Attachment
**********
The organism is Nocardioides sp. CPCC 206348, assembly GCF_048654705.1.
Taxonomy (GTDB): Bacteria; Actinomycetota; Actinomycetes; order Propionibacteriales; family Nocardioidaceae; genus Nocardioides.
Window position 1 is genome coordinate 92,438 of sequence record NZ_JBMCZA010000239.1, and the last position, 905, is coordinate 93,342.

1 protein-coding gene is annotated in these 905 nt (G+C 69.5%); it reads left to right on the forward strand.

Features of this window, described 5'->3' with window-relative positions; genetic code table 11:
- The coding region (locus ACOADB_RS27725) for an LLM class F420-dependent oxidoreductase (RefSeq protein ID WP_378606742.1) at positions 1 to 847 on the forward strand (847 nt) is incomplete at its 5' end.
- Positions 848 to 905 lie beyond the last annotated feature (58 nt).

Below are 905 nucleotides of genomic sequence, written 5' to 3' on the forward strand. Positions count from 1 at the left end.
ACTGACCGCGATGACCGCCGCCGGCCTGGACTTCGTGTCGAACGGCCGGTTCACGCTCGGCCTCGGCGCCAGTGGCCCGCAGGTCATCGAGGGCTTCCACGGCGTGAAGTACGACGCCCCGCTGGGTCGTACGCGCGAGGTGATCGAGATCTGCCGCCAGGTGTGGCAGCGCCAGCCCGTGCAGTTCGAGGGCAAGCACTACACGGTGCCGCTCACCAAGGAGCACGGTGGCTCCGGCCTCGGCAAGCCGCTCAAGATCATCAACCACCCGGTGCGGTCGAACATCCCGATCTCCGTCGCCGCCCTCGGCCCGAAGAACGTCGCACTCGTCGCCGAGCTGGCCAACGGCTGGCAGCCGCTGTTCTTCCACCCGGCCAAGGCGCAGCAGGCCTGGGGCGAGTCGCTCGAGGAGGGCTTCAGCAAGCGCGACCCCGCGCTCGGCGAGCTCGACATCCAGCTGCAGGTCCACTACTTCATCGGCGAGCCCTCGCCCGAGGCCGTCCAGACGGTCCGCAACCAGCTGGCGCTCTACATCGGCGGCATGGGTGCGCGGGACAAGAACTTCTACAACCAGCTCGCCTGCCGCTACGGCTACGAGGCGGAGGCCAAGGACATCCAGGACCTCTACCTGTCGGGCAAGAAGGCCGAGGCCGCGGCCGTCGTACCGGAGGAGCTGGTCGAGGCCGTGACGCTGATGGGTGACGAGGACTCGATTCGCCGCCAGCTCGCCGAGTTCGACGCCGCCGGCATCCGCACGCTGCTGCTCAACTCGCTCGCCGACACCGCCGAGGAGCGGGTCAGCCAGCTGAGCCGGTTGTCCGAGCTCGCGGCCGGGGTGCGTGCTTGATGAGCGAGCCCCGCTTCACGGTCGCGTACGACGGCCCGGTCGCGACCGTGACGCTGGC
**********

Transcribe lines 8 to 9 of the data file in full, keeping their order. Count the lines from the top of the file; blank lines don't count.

Below are 905 nucleotides of genomic sequence, written 5' to 3' on the forward strand. Positions count from 1 at the left end.
ACTGACCGCGATGACCGCCGCCGGCCTGGACTTCGTGTCGAACGGCCGGTTCACGCTCGGCCTCGGCGCCAGTGGCCCGCAGGTCATCGAGGGCTTCCACGGCGTGAAGTACGACGCCCCGCTGGGTCGTACGCGCGAGGTGATCGAGATCTGCCGCCAGGTGTGGCAGCGCCAGCCCGTGCAGTTCGAGGGCAAGCACTACACGGTGCCGCTCACCAAGGAGCACGGTGGCTCCGGCCTCGGCAAGCCGCTCAAGATCATCAACCACCCGGTGCGGTCGAACATCCCGATCTCCGTCGCCGCCCTCGGCCCGAAGAACGTCGCACTCGTCGCCGAGCTGGCCAACGGCTGGCAGCCGCTGTTCTTCCACCCGGCCAAGGCGCAGCAGGCCTGGGGCGAGTCGCTCGAGGAGGGCTTCAGCAAGCGCGACCCCGCGCTCGGCGAGCTCGACATCCAGCTGCAGGTCCACTACTTCATCGGCGAGCCCTCGCCCGAGGCCGTCCAGACGGTCCGCAACCAGCTGGCGCTCTACATCGGCGGCATGGGTGCGCGGGACAAGAACTTCTACAACCAGCTCGCCTGCCGCTACGGCTACGAGGCGGAGGCCAAGGACATCCAGGACCTCTACCTGTCGGGCAAGAAGGCCGAGGCCGCGGCCGTCGTACCGGAGGAGCTGGTCGAGGCCGTGACGCTGATGGGTGACGAGGACTCGATTCGCCGCCAGCTCGCCGAGTTCGACGCCGCCGGCATCCGCACGCTGCTGCTCAACTCGCTCGCCGACACCGCCGAGGAGCGGGTCAGCCAGCTGAGCCGGTTGTCCGAGCTCGCGGCCGGGGTGCGTGCTTGATGAGCGAGCCCCGCTTCACGGTCGCGTACGACGGCCCGGTCGCGACCGTGACGCTGGC